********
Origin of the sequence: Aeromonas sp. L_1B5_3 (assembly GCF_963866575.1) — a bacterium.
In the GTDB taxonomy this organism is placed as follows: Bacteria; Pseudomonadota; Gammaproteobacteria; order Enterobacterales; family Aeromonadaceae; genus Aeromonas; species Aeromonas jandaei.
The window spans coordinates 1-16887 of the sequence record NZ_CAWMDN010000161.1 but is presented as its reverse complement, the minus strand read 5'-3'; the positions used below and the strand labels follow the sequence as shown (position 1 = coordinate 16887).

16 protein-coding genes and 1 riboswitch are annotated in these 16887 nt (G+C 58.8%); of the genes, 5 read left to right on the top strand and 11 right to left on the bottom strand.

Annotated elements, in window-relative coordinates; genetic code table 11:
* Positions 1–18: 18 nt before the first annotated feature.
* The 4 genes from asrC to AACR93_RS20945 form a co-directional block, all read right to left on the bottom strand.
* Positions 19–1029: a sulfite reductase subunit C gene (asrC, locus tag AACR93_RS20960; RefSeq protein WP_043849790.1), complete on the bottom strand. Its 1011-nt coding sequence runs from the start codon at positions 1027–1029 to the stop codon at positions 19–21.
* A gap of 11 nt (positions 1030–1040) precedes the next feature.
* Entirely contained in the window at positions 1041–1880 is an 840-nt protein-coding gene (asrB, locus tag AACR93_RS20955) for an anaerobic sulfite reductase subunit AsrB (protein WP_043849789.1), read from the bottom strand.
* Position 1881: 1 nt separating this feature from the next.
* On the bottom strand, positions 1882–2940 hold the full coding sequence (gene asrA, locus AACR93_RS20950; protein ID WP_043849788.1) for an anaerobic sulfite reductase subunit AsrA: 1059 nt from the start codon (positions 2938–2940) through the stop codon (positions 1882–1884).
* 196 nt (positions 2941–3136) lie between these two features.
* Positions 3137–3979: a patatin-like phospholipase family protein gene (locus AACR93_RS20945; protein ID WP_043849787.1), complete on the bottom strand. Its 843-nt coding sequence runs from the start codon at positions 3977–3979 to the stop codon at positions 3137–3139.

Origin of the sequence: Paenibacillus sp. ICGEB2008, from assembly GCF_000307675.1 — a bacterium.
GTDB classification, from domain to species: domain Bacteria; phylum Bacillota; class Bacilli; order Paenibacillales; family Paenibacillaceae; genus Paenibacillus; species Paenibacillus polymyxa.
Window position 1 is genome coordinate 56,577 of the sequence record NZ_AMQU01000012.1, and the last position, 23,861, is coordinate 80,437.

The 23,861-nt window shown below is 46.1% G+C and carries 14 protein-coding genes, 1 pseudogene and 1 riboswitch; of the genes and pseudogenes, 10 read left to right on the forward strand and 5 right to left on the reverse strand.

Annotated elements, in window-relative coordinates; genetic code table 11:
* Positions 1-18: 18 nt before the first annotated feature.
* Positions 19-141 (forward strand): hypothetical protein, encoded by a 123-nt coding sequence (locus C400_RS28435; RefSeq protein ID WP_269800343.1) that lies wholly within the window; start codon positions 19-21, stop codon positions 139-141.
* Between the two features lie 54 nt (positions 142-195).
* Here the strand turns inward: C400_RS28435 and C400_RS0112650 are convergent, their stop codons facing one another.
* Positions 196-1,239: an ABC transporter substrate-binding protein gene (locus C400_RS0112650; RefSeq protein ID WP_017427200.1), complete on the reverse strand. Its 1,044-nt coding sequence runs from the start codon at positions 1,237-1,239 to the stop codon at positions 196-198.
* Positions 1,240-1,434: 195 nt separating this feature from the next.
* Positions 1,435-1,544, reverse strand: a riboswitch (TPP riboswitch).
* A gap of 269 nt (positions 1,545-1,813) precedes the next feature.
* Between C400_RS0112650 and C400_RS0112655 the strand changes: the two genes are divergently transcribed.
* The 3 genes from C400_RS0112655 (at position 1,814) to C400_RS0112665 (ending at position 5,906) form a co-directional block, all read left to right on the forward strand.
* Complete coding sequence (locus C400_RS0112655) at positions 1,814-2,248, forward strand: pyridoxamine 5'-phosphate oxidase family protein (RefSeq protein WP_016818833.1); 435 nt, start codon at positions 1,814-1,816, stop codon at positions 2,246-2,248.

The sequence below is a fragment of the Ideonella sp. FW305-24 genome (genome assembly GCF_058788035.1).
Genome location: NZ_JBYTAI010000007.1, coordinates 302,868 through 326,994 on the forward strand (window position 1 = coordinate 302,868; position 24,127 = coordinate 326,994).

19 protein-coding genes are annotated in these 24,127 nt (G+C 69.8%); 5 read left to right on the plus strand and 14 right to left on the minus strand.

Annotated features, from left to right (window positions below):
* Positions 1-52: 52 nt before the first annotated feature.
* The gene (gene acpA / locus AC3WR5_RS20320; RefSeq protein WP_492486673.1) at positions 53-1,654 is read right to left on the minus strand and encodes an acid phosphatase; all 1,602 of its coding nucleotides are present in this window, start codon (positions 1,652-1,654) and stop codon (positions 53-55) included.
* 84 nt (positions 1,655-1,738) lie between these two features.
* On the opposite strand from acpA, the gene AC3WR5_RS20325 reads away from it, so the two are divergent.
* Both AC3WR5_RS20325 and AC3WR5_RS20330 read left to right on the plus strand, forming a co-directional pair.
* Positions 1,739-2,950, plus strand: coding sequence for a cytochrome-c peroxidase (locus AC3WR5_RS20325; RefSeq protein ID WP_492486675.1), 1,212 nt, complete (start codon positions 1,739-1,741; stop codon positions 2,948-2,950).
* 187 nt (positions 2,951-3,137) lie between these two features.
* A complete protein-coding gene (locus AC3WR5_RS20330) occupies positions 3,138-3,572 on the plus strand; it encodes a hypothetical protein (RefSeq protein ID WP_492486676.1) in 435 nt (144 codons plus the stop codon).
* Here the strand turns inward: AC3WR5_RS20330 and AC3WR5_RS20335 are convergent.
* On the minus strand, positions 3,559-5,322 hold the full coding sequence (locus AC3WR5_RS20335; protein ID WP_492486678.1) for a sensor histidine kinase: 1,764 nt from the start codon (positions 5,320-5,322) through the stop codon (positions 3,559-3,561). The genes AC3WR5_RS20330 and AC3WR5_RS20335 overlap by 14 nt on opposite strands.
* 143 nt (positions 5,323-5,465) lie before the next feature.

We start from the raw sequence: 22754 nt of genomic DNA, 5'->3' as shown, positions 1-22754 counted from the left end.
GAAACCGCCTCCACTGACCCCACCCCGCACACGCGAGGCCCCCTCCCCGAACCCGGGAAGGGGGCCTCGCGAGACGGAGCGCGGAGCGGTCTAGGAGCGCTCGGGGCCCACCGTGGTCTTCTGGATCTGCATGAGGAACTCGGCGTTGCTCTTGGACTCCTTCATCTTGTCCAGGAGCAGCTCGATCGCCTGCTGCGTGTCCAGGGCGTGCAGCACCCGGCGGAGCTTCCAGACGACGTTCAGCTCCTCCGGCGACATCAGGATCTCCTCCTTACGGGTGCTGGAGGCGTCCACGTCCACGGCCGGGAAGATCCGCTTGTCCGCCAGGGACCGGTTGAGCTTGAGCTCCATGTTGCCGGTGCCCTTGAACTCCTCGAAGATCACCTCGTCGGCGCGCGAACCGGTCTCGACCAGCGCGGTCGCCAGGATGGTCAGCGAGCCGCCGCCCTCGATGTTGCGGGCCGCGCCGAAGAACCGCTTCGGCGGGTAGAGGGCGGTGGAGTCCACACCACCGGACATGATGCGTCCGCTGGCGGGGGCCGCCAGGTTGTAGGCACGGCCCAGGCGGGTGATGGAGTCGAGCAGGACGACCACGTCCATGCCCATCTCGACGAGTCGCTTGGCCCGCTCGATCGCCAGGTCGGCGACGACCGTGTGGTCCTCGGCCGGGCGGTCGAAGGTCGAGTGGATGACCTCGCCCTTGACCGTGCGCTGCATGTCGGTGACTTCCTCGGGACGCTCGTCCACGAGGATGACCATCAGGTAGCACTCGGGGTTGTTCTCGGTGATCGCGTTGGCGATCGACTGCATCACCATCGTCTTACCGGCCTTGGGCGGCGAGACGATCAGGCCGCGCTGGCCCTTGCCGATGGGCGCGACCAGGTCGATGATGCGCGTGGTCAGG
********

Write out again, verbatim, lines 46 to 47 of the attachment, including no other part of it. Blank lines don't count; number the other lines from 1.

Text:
We start from the raw sequence: 22754 nt of genomic DNA, 5'->3' as shown, positions 1-22754 counted from the left end.
GAAACCGCCTCCACTGACCCCACCCCGCACACGCGAGGCCCCCTCCCCGAACCCGGGAAGGGGGCCTCGCGAGACGGAGCGCGGAGCGGTCTAGGAGCGCTCGGGGCCCACCGTGGTCTTCTGGATCTGCATGAGGAACTCGGCGTTGCTCTTGGACTCCTTCATCTTGTCCAGGAGCAGCTCGATCGCCTGCTGCGTGTCCAGGGCGTGCAGCACCCGGCGGAGCTTCCAGACGACGTTCAGCTCCTCCGGCGACATCAGGATCTCCTCCTTACGGGTGCTGGAGGCGTCCACGTCCACGGCCGGGAAGATCCGCTTGTCCGCCAGGGACCGGTTGAGCTTGAGCTCCATGTTGCCGGTGCCCTTGAACTCCTCGAAGATCACCTCGTCGGCGCGCGAACCGGTCTCGACCAGCGCGGTCGCCAGGATGGTCAGCGAGCCGCCGCCCTCGATGTTGCGGGCCGCGCCGAAGAACCGCTTCGGCGGGTAGAGGGCGGTGGAGTCCACACCACCGGACATGATGCGTCCGCTGGCGGGGGCCGCCAGGTTGTAGGCACGGCCCAGGCGGGTGATGGAGTCGAGCAGGACGACCACGTCCATGCCCATCTCGACGAGTCGCTTGGCCCGCTCGATCGCCAGGTCGGCGACGACCGTGTGGTCCTCGGCCGGGCGGTCGAAGGTCGAGTGGATGACCTCGCCCTTGACCGTGCGCTGCATGTCGGTGACTTCCTCGGGACGCTCGTCCACGAGGATGACCATCAGGTAGCACTCGGGGTTGTTCTCGGTGATCGCGTTGGCGATCGACTGCATCACCATCGTCTTACCGGCCTTGGGCGGCGAGACGATCAGGCCGCGCTGGCCCTTGCCGATGGGCGCGACCAGGTCGATGATGCGCGTGGTCAGG